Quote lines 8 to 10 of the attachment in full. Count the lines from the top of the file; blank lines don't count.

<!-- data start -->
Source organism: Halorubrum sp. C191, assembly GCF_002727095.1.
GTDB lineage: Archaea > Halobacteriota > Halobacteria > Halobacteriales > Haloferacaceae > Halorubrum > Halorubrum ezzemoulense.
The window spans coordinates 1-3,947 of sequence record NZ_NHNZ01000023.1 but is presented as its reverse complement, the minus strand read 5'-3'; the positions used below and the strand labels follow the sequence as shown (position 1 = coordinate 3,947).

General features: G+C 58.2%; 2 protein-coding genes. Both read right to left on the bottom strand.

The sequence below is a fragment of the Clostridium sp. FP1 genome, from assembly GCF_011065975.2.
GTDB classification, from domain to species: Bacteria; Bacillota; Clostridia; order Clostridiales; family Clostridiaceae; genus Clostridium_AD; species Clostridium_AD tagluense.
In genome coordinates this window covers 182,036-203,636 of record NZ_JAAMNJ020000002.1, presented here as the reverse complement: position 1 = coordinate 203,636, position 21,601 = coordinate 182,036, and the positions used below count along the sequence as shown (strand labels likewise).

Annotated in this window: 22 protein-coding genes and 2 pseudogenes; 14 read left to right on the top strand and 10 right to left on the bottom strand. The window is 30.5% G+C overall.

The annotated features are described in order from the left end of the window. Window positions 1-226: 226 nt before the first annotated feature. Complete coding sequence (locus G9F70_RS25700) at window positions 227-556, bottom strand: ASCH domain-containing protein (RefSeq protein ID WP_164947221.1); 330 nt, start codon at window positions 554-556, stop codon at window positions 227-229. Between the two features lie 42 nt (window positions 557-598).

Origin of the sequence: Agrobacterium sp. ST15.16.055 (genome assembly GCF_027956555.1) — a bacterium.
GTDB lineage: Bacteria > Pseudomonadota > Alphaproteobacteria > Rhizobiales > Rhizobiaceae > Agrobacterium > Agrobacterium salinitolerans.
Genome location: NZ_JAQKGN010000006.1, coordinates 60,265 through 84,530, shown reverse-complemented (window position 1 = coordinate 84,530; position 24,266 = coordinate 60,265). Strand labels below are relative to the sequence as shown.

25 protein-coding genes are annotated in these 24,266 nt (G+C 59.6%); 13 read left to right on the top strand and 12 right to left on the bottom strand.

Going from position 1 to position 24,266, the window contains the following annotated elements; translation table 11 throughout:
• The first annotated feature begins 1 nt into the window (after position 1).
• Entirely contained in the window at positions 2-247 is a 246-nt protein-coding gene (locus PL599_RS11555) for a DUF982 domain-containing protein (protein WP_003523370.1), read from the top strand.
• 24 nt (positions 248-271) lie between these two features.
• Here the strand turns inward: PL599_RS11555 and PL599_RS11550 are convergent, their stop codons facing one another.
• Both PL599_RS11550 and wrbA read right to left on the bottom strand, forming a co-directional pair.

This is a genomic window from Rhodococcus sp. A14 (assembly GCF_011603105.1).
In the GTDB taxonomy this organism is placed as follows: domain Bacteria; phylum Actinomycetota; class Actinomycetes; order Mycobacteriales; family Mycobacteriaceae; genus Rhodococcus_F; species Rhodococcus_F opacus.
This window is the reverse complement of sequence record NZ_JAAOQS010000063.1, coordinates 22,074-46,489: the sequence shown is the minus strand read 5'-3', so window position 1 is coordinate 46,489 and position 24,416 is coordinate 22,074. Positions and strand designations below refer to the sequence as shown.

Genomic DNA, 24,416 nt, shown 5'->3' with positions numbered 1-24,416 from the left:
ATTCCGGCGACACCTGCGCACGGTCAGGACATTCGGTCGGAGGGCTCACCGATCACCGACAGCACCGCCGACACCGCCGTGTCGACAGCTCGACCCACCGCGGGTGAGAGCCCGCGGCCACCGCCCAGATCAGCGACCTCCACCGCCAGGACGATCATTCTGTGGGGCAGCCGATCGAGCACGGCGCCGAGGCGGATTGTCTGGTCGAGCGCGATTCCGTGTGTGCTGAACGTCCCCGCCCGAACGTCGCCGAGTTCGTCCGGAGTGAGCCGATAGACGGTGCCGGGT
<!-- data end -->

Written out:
Annotated in this window: 22 protein-coding genes and 2 pseudogenes; 14 read left to right on the top strand and 10 right to left on the bottom strand. The window is 30.5% G+C overall.

The annotated features are described in order from the left end of the window. Window positions 1-226: 226 nt before the first annotated feature. Complete coding sequence (locus G9F70_RS25700) at window positions 227-556, bottom strand: ASCH domain-containing protein (RefSeq protein ID WP_164947221.1); 330 nt, start codon at window positions 554-556, stop codon at window positions 227-229. Between the two features lie 42 nt (window positions 557-598).

Origin of the sequence: Agrobacterium sp. ST15.16.055 (genome assembly GCF_027956555.1) — a bacterium.